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With the April 15 tax deadline now behind us, many filers are probably pondering how their tax money is used — and whether those uses are constructive or wasteful. Given that some companies have made great use of “negative externalities” over decades, we might want to ponder how lack of foresight has pushed costs onto all of us, whether we like it or not.
Sadly, one of the issues squandering taxpayer resources is the ramifications of climate change. Had more corporate managements thought long-term, these effects could have been avoided. Fortunately, some companies and investors are currently trying to do something about it. These are the companies investors should keep their eye on, because they’re actively preparing for the future.
Public funds going down the storm drain
Just in time for the end of tax season, Ceres, a coalition of investors, companies, and public interest groups advocating for sustainability leadership, has recently revealed some figures about the tax ramifications of climate change.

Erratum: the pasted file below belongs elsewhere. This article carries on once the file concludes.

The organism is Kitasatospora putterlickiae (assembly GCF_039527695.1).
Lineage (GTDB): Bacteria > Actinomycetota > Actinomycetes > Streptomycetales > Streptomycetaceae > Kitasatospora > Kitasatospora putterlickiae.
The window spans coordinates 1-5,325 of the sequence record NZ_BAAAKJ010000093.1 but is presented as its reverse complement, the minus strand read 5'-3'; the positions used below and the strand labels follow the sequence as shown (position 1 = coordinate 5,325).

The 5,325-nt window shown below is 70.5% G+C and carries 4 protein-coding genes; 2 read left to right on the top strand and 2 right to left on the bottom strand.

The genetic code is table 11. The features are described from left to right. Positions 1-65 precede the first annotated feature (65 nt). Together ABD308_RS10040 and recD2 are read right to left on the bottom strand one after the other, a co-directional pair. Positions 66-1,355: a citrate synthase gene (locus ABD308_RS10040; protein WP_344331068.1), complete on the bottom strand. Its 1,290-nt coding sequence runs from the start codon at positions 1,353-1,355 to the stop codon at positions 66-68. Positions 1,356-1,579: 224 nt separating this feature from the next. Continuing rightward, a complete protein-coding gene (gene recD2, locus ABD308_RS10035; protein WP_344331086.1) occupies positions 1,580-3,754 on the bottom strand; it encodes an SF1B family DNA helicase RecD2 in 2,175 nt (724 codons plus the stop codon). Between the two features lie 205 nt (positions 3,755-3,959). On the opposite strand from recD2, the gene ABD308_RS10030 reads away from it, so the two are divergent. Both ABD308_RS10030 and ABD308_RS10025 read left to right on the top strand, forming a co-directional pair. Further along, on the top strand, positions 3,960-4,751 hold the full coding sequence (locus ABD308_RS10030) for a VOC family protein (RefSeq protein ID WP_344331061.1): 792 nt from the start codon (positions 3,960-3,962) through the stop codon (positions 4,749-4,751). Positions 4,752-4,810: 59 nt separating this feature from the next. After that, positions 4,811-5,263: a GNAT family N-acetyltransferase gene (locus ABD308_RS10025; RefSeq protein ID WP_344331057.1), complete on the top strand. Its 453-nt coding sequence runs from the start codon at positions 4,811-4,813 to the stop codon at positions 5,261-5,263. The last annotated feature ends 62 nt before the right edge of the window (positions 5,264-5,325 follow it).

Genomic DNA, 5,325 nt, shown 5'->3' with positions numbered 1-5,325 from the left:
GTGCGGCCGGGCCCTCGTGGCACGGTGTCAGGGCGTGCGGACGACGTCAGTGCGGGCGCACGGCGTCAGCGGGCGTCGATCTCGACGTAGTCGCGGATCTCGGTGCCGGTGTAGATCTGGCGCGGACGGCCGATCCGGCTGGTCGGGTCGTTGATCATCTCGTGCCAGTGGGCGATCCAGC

Take extreme weather’s burgeoning costs: Many of these are shifted to taxpayers through federal and state spending. The National Flood Insurance Program is a case in point. With the devastation of Superstorm Sandy, losses from last year are expected to reach about $8 billion. The NFIP may collect $3.5 billion each year in premiums, but the agency’s paid claims have exceeded its premiums collection in four of the last eight years.
With the recent major drought impacting farmers, the Federal Crop Insurance program has experienced triple the losses of just three years ago, skyrocketing to $16 billion in 2012.
Last year, wildfires raged through more than 9 million American acres, resulting in the third-worst year for fires in U.S. history. The Forest Service exceeded its fire suppression budget by $400 million, a trend that has continued for 20 years now. It’s so busy putting out fires that money is not allocated to other land-management uses. Meanwhile, climate models are predicting increased fires in the future.
Obviously, 2012 has been a turning point, and in a scary way. It has given stark and more frequent examples of how climate change is altering the world we live in more and more all the time.
Embracing positive change instead of fearing it
Fortunately, some companies and organizations are actively dealing with the issue, despite the lack of U.S. government policies.
Ceres has formed a splinter advocacy coalition, Business for Innovative Climate & Energy Policy, which seeks to work with policymakers to pass energy and climate legislation to hurry along a shift to a low-carbon modern economy in America.